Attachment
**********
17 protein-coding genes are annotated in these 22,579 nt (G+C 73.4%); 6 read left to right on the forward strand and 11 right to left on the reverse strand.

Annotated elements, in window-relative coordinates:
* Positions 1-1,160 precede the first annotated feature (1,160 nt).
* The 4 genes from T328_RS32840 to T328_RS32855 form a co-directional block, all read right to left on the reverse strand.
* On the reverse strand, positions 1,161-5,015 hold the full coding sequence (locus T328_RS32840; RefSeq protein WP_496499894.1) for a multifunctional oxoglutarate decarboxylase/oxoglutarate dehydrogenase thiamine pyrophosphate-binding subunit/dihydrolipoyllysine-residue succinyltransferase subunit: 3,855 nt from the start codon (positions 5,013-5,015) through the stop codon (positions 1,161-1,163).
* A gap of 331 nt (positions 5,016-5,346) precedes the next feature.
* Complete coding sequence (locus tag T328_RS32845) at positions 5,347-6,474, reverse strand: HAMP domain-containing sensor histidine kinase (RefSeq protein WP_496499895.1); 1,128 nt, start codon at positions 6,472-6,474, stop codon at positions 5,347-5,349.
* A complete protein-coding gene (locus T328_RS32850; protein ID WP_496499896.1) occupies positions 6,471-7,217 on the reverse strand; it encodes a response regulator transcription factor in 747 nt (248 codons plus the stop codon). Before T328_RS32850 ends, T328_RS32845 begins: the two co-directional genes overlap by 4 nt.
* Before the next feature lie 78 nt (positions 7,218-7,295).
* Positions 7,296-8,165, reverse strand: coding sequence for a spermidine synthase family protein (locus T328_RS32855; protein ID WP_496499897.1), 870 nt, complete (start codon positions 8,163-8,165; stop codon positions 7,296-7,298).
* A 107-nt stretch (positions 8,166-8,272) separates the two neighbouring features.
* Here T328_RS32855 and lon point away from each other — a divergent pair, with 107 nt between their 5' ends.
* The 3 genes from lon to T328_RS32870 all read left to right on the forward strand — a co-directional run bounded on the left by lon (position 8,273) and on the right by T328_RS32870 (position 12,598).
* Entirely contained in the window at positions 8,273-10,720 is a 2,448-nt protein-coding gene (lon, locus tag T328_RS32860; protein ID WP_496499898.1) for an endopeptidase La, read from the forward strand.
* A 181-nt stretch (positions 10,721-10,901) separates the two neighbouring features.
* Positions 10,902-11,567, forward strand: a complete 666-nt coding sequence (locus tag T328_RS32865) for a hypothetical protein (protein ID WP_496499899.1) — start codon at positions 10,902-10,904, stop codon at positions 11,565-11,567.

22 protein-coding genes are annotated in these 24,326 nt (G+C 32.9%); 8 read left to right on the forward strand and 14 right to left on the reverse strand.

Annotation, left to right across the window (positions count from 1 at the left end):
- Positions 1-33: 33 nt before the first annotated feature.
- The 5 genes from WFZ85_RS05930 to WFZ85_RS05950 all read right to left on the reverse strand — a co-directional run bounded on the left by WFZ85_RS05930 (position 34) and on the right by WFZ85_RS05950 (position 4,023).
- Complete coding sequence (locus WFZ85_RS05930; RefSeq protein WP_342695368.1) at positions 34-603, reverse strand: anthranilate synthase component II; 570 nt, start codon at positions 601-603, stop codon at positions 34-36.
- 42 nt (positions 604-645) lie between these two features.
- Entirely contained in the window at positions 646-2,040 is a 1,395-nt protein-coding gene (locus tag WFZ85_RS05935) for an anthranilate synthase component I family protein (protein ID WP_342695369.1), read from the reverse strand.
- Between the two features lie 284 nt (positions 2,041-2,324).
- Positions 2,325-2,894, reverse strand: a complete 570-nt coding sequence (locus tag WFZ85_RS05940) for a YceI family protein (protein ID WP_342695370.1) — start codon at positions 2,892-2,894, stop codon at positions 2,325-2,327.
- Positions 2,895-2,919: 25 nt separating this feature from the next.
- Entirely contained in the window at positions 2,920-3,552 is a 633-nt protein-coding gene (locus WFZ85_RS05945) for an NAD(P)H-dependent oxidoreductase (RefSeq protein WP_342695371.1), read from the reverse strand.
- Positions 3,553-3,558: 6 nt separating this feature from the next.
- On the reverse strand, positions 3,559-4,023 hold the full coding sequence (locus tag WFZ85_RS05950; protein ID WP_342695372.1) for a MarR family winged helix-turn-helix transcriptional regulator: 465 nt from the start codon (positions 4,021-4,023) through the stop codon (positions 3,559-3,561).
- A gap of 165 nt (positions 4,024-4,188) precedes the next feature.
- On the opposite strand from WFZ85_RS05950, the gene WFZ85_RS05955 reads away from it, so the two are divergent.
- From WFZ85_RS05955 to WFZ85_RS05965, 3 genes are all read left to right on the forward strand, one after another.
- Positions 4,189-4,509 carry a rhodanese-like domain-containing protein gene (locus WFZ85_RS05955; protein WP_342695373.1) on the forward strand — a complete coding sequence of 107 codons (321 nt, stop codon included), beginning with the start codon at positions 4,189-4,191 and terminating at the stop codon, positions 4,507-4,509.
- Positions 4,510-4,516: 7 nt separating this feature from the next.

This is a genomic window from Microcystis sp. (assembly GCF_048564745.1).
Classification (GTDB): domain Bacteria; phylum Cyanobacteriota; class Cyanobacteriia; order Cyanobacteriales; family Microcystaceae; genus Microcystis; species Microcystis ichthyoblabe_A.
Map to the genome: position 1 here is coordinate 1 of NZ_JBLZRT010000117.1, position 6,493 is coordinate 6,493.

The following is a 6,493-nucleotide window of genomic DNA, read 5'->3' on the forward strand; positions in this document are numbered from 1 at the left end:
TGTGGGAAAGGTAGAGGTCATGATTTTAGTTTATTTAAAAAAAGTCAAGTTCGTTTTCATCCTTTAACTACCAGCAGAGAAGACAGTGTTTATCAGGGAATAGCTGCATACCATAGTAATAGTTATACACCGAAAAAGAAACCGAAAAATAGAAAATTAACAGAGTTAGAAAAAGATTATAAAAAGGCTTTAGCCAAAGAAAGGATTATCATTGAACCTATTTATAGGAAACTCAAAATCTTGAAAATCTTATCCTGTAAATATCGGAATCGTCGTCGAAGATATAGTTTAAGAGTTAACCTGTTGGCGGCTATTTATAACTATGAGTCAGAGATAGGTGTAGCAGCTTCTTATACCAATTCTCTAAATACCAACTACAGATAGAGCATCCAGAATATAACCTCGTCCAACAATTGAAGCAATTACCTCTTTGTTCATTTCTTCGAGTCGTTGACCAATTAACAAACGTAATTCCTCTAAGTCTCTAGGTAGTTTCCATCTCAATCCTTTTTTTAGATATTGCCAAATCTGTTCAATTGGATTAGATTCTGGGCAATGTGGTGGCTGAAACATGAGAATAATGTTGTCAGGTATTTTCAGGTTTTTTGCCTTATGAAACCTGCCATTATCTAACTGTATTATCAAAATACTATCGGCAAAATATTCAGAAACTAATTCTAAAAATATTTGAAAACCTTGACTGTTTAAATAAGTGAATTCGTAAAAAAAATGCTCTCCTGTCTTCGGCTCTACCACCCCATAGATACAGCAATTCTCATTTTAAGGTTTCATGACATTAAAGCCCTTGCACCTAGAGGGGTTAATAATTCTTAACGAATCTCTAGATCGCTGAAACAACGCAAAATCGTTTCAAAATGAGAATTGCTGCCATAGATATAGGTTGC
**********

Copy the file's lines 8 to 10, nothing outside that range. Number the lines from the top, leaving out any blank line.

* A complete protein-coding gene (locus T328_RS32850; protein ID WP_496499896.1) occupies positions 6,471-7,217 on the reverse strand; it encodes a response regulator transcription factor in 747 nt (248 codons plus the stop codon). Before T328_RS32850 ends, T328_RS32845 begins: the two co-directional genes overlap by 4 nt.
* Before the next feature lie 78 nt (positions 7,218-7,295).
* Positions 7,296-8,165, reverse strand: coding sequence for a spermidine synthase family protein (locus T328_RS32855; protein ID WP_496499897.1), 870 nt, complete (start codon positions 8,163-8,165; stop codon positions 7,296-7,298).